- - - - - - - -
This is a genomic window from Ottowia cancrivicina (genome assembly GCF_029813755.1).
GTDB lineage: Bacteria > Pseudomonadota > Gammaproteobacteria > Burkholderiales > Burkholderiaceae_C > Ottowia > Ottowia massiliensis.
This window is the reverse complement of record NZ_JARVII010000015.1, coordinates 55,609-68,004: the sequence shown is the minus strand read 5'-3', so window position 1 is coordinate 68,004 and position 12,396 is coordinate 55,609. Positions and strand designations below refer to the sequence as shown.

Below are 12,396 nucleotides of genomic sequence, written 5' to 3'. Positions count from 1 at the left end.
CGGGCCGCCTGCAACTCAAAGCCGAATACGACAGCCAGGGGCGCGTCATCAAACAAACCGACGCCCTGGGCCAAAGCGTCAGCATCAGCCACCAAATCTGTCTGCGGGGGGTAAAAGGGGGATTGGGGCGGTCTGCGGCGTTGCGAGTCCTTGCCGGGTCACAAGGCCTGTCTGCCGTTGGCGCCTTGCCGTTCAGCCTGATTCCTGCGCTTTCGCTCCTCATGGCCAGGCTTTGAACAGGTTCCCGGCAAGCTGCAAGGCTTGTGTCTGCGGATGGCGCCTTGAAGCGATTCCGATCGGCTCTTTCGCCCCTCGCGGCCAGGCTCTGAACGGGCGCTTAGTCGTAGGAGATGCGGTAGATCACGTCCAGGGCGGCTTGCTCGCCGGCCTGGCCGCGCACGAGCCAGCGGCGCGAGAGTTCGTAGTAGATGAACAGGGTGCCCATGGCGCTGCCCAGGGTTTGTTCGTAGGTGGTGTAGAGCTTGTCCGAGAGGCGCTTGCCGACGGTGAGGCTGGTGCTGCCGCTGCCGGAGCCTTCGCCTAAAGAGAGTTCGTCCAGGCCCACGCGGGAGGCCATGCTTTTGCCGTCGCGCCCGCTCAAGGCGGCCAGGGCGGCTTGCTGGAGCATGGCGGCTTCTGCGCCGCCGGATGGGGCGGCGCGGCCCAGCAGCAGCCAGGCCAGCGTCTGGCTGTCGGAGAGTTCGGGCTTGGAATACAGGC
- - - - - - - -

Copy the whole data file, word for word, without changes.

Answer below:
This is a genomic window from Ottowia cancrivicina (genome assembly GCF_029813755.1).
GTDB lineage: Bacteria > Pseudomonadota > Gammaproteobacteria > Burkholderiales > Burkholderiaceae_C > Ottowia > Ottowia massiliensis.
This window is the reverse complement of record NZ_JARVII010000015.1, coordinates 55,609-68,004: the sequence shown is the minus strand read 5'-3', so window position 1 is coordinate 68,004 and position 12,396 is coordinate 55,609. Positions and strand designations below refer to the sequence as shown.

Below are 12,396 nucleotides of genomic sequence, written 5' to 3'. Positions count from 1 at the left end.
CGGGCCGCCTGCAACTCAAAGCCGAATACGACAGCCAGGGGCGCGTCATCAAACAAACCGACGCCCTGGGCCAAAGCGTCAGCATCAGCCACCAAATCTGTCTGCGGGGGGTAAAAGGGGGATTGGGGCGGTCTGCGGCGTTGCGAGTCCTTGCCGGGTCACAAGGCCTGTCTGCCGTTGGCGCCTTGCCGTTCAGCCTGATTCCTGCGCTTTCGCTCCTCATGGCCAGGCTTTGAACAGGTTCCCGGCAAGCTGCAAGGCTTGTGTCTGCGGATGGCGCCTTGAAGCGATTCCGATCGGCTCTTTCGCCCCTCGCGGCCAGGCTCTGAACGGGCGCTTAGTCGTAGGAGATGCGGTAGATCACGTCCAGGGCGGCTTGCTCGCCGGCCTGGCCGCGCACGAGCCAGCGGCGCGAGAGTTCGTAGTAGATGAACAGGGTGCCCATGGCGCTGCCCAGGGTTTGTTCGTAGGTGGTGTAGAGCTTGTCCGAGAGGCGCTTGCCGACGGTGAGGCTGGTGCTGCCGCTGCCGGAGCCTTCGCCTAAAGAGAGTTCGTCCAGGCCCACGCGGGAGGCCATGCTTTTGCCGTCGCGCCCGCTCAAGGCGGCCAGGGCGGCTTGCTGGAGCATGGCGGCTTCTGCGCCGCCGGATGGGGCGGCGCGGCCCAGCAGCAGCCAGGCCAGCGTCTGGCTGTCGGAGAGTTCGGGCTTGGAATACAGGC